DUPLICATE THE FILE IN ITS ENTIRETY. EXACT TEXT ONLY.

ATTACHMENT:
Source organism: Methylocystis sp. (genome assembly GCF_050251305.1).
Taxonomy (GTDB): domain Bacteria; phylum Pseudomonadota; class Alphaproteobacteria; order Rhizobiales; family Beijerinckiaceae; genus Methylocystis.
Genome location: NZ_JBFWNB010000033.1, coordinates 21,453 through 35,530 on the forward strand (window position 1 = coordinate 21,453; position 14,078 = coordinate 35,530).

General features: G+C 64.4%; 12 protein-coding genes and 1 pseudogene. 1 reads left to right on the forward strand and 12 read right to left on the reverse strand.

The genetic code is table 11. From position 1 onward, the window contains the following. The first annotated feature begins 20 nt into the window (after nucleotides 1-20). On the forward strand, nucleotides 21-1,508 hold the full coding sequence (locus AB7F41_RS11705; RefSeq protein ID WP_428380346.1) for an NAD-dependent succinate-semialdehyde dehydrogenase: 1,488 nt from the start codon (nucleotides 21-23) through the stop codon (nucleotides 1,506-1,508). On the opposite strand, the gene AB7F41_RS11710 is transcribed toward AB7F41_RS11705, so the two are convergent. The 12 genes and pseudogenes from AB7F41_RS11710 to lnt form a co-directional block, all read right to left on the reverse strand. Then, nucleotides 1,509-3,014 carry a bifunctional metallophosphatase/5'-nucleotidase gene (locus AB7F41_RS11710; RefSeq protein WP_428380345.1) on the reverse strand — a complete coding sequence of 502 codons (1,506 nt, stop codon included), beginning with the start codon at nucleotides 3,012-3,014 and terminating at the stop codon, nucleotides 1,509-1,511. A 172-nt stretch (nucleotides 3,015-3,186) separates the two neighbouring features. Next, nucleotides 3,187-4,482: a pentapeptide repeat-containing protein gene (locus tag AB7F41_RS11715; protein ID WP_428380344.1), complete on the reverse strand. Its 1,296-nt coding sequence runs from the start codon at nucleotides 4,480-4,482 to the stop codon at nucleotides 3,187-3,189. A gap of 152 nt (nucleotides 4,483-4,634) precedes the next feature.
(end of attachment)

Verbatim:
Source organism: Methylocystis sp. (genome assembly GCF_050251305.1).
Taxonomy (GTDB): domain Bacteria; phylum Pseudomonadota; class Alphaproteobacteria; order Rhizobiales; family Beijerinckiaceae; genus Methylocystis.
Genome location: NZ_JBFWNB010000033.1, coordinates 21,453 through 35,530 on the forward strand (window position 1 = coordinate 21,453; position 14,078 = coordinate 35,530).

General features: G+C 64.4%; 12 protein-coding genes and 1 pseudogene. 1 reads left to right on the forward strand and 12 read right to left on the reverse strand.

The genetic code is table 11. From position 1 onward, the window contains the following. The first annotated feature begins 20 nt into the window (after nucleotides 1-20). On the forward strand, nucleotides 21-1,508 hold the full coding sequence (locus AB7F41_RS11705; RefSeq protein ID WP_428380346.1) for an NAD-dependent succinate-semialdehyde dehydrogenase: 1,488 nt from the start codon (nucleotides 21-23) through the stop codon (nucleotides 1,506-1,508). On the opposite strand, the gene AB7F41_RS11710 is transcribed toward AB7F41_RS11705, so the two are convergent. The 12 genes and pseudogenes from AB7F41_RS11710 to lnt form a co-directional block, all read right to left on the reverse strand. Then, nucleotides 1,509-3,014 carry a bifunctional metallophosphatase/5'-nucleotidase gene (locus AB7F41_RS11710; RefSeq protein WP_428380345.1) on the reverse strand — a complete coding sequence of 502 codons (1,506 nt, stop codon included), beginning with the start codon at nucleotides 3,012-3,014 and terminating at the stop codon, nucleotides 1,509-1,511. A 172-nt stretch (nucleotides 3,015-3,186) separates the two neighbouring features. Next, nucleotides 3,187-4,482: a pentapeptide repeat-containing protein gene (locus tag AB7F41_RS11715; protein ID WP_428380344.1), complete on the reverse strand. Its 1,296-nt coding sequence runs from the start codon at nucleotides 4,480-4,482 to the stop codon at nucleotides 3,187-3,189. A gap of 152 nt (nucleotides 4,483-4,634) precedes the next feature.